privet (noun): The Devil.
It seemed a little bit like I’d become a sort of urban anthropologist, as I slowly worked to clear this little pocket of land. Once I chopped off the tall brush enough to find where the big trees were, and then to be able to see the earth beneath my feet, I began finding artifacts.
The first layer of trash: Styrofoam, plastic soda bottles, glass beer bottles, aluminum beer cans, tiny airplane bottles, dry and forlorn.
The privet was hiding more below, though. In the Southeast, there are nine species of privet — all invasive and all capable of choking out other vegetation in as little as 15 months. This stuff was Chinese privet, and it can grow tall or it can grow short and fat, depending on light and space, and it can spread via seed or via root suckers, like crawling grass. As the Florida Department of Agriculture says, “Chinese privet is now regarded as one of the major weeds of woodland habitats in the southeastern United States.” It is basically The Devil, particularly if you have designs on the dirt underneath that privet.
And I wanted to use that dirt. I wanted to farm it.
So when I cut the privet closer, the narrative opened to the sunshine.
The second layer of trash: Pieces of broken plates and mugs (Christmas themed), foil, dog food pouches, sauce packets from Bojangles.
This was more than tumbleweed trash that had rolled in from up the street. Someone had taken meals here, with a pet, no less.
This lot had an earlier story than what I was unearthing. We acquired it from the local land bank authority for a song and the promise to grow food that we would offer first to low-income farmers markets. The city reclaimed the property from delinquent owners, demolishing a fallen-down duplex built in the 1920s in what’s officially platted as the Granberry subdivision but is mostly known by the grander boundaries of Columbus’s East Highland neighborhood. It sits between a small cinder-block apartment complex on one side and a falling house slated for demolition on the other.
For nearly a hundred years, the site was home to two families.
Then it was home to the homeless, I realized, as I picked up the third layer of trash: Burned cans that had been opened with an old fashioned can punch then warmed on a fire, a broken fishing pole, a large plastic tarp that probably didn’t do much to keep Mr. Bojangles dry.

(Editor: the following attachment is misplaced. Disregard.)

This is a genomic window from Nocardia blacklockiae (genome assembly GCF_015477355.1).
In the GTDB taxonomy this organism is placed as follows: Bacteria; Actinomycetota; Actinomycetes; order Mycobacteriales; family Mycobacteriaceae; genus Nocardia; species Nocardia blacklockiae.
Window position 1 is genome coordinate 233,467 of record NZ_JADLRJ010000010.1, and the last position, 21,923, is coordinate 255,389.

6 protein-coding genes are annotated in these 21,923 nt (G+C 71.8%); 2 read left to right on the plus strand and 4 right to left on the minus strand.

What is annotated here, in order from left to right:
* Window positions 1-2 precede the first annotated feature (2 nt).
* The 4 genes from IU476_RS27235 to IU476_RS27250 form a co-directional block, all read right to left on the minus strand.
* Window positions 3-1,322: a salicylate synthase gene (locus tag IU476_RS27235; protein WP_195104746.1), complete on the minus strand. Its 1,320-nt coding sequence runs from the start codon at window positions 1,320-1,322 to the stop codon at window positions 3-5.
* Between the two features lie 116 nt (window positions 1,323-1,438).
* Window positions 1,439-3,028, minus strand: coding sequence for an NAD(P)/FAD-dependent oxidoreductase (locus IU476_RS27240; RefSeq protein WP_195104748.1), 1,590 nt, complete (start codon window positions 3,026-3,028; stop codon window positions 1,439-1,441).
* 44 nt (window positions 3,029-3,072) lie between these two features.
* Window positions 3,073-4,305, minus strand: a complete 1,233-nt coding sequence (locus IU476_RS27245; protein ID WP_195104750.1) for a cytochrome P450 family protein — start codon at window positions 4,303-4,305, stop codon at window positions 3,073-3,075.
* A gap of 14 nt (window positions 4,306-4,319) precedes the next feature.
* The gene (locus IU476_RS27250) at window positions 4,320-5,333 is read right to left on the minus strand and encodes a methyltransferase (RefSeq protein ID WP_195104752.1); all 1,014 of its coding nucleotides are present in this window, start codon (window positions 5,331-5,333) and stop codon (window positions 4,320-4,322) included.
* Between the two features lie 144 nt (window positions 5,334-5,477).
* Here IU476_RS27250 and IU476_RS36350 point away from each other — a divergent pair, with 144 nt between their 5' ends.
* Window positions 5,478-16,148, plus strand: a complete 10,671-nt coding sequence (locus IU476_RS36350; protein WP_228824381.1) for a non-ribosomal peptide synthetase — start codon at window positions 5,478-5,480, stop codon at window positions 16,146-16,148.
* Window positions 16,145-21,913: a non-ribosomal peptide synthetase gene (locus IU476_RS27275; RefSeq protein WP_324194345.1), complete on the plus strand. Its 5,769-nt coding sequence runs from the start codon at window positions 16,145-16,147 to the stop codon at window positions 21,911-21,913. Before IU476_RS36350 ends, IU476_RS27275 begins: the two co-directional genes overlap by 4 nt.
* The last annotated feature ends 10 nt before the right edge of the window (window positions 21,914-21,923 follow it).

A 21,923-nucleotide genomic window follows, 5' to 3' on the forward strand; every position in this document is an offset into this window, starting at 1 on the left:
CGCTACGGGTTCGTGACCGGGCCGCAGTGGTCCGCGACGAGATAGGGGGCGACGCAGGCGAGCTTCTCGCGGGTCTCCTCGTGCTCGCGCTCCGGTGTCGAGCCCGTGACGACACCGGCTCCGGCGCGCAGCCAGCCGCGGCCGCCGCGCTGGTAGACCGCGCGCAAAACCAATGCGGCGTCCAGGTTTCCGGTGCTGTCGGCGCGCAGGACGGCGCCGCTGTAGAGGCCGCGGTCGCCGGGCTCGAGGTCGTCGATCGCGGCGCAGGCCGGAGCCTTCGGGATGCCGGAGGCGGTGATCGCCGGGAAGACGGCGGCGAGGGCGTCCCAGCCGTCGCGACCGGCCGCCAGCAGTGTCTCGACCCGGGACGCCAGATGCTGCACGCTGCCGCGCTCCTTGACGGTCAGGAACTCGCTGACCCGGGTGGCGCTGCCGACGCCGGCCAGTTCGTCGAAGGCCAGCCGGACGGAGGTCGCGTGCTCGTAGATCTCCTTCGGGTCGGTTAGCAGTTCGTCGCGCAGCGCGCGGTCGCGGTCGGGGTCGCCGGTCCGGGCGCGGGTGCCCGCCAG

Now it would be home to no one. Not even whatever bird had nested in a 7-foot stand of privet. I thought about leaving that particular privet, for, like, a second. But privet spreads like grass, remember? Snip-snip. Buh-bye. Sorry, birdie (which appeared to have abandoned the nest after spring anyway).
A homeless piece of land in the city. It was a sad thought, even as I formulated strategies to kill the kudzu, destroy the privet, and down dead tree limbs to assess how much sun this lot could optimally get.
It may seem counter-intuitive for a city government to back an effort to take a residential plot out of the residential home tax pool. But it’s not, if the city is progressive enough.
See, in certain neighborhoods, there’s no incentive to redevelop housing. The value of homes in the area is significantly lower than the cost of building a new house. So developers, who generally don’t like playing the long game with investments, would never build on the land. But if someone were to do something with that land, it’s no longer a scar on the neighborhood. If we build a little microfarm there, maybe it encourages the owner of the apartment complex next door to improve its fence, put a fresh coat of paint on. Maybe the owner of the falling-down house next door will invest some renovation cash to avoid demolition. Maybe a developer sees the positive activity and decides to give it a go with new construction nearby. If any of these things happen, over time the appraised value of the neighborhood property might increase. Or, at the very least, the work stops a slide into further decay.
It’s a good theory.
And that’s how we got our plot.
We’re going to call the place Dew Point Farm, because yeah we are. And on this farm we’ll grow potatoes, and carrots, and golden beets, and, well, we haven’t figured out all of that yet, but lots more. And that food will feed the people who need it the most — the so-called food insecure, who are typically on food stamps and generally can’t make a purchase of fresh, naturally grown vegetables on their budget unless some farmer is able to grow the stuff really affordably, because they got a good deal on their land.
As I wrestled with vines and privet sticks, one of the neighbors on his daily route up and down the street gave me a thumbs-up. “Looking good in the ‘hood,” he said.
Mr. Bojangles is long gone, as is Mr. Bluebird, as are the countless families that lived under the roof of the house that I never saw standing.
But what we’re doing with this little farm will, we hope, have an impact very different from that old house. We hope what we do will reach far beyond Granberry, and East Highland, to those folks who may have a roof over their heads every night but nothing much in the kitchen cupboard.
A home to no one, but a pantry to many.